How Gary Sherrard grabbed his dream job

-Ben Clarke

Gary Sherrard was different from many of his friends when he was growing up: he knew what he wanted to do for a living.

“When I was younger my dad read the paper – he started at the back and read through to the front. And so did I. It was from then that I always knew I wanted to be a sports editor.”

Gary, who is now head of communications at Leicester Tigers Rugby Club, was telling the story to third year sports journalism students from De Montfort University.

They were sitting on the old wooden benches of the away team’s dressing room as part of a privileged tour of the Welford Road ground listening to Gary answer questions about his career.

Gary achieved his boyhood goal when he joined the Leicester Mercury as sports editor in 2000, his last newspaper role before he joined Leicester Tigers six years later.

His experience at the city’s daily paper he believes has helped him in his current job as he knows what the journalists covering Tigers are looking for.

Like many of the students who sitting in the spartan dressing room, Gary passed his NCTJ exams, but never went to university after deciding higher education was not for him, but says he does not necessary believe that you can do the job without a journalism degree.

Gary said: “When I started I had one question, and I still don’t know the answer to it; I wanted to know if you needed a degree to be a journalist.

“I’m still not sure about the answer but if I had to employ someone tomorrow, it would be someone from a journalism background.”

Gary began doing death knocks as a junior reporter, a role he could not see himself doing as he joked: “I don’t even ask people for directions in the street, I’d rather walk round town for 20 minutes in the cold.”

But he believes interviewing recently-bereaved people gave him the kind of experiences that changed him and gave him confidence.

However, when the chance came to leave the front pages behind and move to the back of the paper and cover sport for the Macclesfield Express, it was too good of an offer to turn down. Gary was on track to achieving his goal of becoming a sports editor.

Gary eventually left to join the magazine Athletics Weekly at a time when the sport was at its peak with stars such as Linford Christie and Ben Johnson in the news.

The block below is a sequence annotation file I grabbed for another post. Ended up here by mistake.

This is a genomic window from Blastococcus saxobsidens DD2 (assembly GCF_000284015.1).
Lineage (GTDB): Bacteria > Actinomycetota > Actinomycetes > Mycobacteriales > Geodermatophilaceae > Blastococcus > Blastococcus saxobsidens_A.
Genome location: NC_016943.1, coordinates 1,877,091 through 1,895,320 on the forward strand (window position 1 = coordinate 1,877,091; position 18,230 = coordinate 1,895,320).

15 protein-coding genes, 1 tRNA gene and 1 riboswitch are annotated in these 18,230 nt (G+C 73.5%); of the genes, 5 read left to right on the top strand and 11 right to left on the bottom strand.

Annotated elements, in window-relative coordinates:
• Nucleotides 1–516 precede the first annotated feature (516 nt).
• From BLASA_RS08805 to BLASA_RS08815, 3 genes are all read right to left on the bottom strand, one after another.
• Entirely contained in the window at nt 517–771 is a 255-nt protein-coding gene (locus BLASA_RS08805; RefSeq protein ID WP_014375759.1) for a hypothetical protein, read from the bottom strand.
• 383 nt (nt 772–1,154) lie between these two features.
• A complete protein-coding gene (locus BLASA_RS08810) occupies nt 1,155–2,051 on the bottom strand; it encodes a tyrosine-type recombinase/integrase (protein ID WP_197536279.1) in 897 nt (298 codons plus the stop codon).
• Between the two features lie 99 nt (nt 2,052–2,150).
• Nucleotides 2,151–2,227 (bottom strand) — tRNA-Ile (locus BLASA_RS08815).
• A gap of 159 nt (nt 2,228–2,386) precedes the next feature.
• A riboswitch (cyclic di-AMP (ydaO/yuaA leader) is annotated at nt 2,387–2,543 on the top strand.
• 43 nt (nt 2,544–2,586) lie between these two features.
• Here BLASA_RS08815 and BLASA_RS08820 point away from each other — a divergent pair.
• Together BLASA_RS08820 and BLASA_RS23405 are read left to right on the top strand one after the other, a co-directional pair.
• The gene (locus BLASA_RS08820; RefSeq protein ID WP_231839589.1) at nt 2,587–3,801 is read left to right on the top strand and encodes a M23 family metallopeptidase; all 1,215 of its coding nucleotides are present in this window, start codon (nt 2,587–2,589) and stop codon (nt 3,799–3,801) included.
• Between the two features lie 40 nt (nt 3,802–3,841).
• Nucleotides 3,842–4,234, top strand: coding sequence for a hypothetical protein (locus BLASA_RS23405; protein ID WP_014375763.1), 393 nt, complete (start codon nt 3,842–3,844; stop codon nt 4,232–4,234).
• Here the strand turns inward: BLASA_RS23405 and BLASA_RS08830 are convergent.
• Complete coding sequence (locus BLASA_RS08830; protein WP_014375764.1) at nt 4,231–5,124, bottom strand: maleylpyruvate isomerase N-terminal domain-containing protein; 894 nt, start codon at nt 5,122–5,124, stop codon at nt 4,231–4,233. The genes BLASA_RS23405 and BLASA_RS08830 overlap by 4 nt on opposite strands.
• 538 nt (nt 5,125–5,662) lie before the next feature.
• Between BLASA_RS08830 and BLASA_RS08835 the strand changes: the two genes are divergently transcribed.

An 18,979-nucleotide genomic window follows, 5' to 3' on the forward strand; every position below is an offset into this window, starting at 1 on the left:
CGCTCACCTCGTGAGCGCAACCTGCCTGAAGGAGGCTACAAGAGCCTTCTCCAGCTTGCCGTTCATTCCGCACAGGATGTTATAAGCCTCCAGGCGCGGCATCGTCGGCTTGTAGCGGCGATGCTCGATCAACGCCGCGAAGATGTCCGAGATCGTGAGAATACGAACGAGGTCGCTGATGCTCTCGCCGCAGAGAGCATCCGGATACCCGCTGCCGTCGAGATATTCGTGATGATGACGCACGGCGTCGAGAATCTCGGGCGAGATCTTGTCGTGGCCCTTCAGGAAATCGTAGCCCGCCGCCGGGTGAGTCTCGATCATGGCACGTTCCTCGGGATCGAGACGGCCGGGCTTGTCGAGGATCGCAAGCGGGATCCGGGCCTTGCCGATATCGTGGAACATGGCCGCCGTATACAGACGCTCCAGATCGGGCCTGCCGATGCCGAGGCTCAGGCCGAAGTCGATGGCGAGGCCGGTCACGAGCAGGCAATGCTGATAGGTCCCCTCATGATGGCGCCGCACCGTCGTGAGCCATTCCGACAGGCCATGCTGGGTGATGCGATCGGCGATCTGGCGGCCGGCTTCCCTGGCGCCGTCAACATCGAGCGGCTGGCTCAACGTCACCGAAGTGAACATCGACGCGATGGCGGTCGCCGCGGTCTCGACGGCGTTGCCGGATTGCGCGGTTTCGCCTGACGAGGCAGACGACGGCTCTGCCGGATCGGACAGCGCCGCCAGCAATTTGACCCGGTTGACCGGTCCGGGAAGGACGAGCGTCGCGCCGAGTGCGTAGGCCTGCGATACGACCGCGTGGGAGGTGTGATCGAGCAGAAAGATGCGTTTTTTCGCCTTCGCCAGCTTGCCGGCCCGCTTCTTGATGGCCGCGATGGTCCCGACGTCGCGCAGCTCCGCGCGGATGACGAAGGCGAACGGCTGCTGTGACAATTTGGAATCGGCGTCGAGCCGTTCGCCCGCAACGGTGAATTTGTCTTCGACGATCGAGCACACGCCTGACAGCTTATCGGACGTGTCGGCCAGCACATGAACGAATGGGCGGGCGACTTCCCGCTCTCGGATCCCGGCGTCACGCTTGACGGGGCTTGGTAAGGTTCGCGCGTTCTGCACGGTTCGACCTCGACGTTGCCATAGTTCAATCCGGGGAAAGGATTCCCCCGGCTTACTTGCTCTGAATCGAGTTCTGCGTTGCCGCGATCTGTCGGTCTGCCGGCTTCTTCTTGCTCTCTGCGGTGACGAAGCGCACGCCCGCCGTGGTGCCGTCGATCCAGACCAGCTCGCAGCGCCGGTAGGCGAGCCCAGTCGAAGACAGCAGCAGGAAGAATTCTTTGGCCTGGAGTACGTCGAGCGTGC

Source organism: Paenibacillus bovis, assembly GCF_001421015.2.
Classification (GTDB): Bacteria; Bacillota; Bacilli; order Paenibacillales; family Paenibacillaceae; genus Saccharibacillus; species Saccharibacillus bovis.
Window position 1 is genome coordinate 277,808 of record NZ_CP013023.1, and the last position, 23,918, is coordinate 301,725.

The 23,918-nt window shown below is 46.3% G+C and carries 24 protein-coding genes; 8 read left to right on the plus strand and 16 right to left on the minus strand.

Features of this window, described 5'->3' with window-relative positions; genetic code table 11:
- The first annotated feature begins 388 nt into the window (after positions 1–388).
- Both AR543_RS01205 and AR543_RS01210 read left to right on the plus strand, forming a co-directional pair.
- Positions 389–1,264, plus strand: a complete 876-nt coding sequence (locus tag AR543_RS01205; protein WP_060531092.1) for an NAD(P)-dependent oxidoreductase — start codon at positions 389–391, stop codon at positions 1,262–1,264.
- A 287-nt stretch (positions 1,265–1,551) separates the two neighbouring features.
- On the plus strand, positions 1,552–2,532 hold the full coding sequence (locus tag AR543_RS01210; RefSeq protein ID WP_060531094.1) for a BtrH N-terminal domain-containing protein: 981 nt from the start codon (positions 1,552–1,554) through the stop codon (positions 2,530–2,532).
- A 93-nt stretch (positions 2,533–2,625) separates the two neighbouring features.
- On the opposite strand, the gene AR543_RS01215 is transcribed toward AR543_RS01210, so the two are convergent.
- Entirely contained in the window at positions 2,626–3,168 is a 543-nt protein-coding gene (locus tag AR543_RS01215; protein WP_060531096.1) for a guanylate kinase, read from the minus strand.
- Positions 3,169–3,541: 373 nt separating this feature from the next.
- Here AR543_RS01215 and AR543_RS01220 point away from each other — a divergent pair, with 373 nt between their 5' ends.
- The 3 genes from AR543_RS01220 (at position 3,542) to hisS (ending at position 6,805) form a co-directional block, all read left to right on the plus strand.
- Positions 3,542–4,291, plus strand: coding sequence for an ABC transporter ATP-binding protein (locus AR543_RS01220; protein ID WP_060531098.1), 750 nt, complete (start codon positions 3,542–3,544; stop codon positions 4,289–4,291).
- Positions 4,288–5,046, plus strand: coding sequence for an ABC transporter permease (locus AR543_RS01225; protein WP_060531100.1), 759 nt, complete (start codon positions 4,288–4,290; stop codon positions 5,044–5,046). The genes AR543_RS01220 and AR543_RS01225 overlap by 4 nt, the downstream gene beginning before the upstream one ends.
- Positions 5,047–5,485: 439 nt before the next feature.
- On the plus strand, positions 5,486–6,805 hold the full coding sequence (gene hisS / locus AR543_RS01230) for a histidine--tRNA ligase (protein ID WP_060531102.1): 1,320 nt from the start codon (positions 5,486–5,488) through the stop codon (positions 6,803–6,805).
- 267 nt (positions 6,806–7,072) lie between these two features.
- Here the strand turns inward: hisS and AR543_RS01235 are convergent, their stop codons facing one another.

The switch to magazines was also a brilliant way to gather different skills but it didn’t stop him moving back to newspapers when the opportunity came to return to his native North-East and work at the Northern Echo.

Gary said: “I absolutely loved working there for three and a half years. I am a Newcastle fan and getting to cover them when Kevin Keegan was in charge and the excitement of being on my own patch was fantastic.

“It was a morning paper so the earliest shift finished late and I had absolutely no social life but I loved it.”

He never achieved his goal of becoming a sports editor at the Echo – he did become number two – but an opportunity to move back into magazines took him back to the Midlands and magazines and assistant editor of the popular football title Match.

Then in 2000, Gary finally achieved his dream job: he became sports editor of the Leicester Mercury covering three huge teams in Leicester Tigers, Leicester City and Leicestershire County Cricket.

During this time Gary was a season ticket holder at the Tigers and the opportunity came up in 2006 for Gary to head their Communications Team.

“The role at Tigers has changed dramatically in the last five years. We used to update the page twice a day so people would see it at work, now it is a 24-hour job because of social media. No-one expected that then.

“When Tigers won the Champions Cup in 2001 there was no-one doing the communications so one of the hardest challenges was to convince the players that press officers were needed.”

He added: “Nowadays though there is a real belief from the playing side that we are doing a good job.”

During his ten year spell at Tigers, Gary has built a team of three, who all contribute to the club’s media and public relations: Gary, Andy Mann and Rebecca Underwood do a bit of everything as well as have their own individual responsibilities.

Gary said: “Andy is from Coventry so doesn’t have much of an accent so he’s the voice and does all the TV interviews for the club, which I think he likes.

“Rebecca did her dissertation with video and has an expertise in it so she does the videos and comes up with ideas for that.

“There is no point them doing the same job as me.”

One of the new challenges Gary and his team face is the building work at Welford Road which will see the ground hold 26,000, leaving the media facilities restricted which takes great organisation on match-days with: journalists, television, photographers and overseas press all wanting to do their job in limited space.

Gary said: “Re-development does not happen overnight, personally my biggest challenge is finding somewhere for the photographers to sit.”

With Leicester Tigers in the play-offs and still in the Champions Cup, there is clearly a need for Gary and his team to manage communications, with interest around the club increasing with their hopes for success this season.

 

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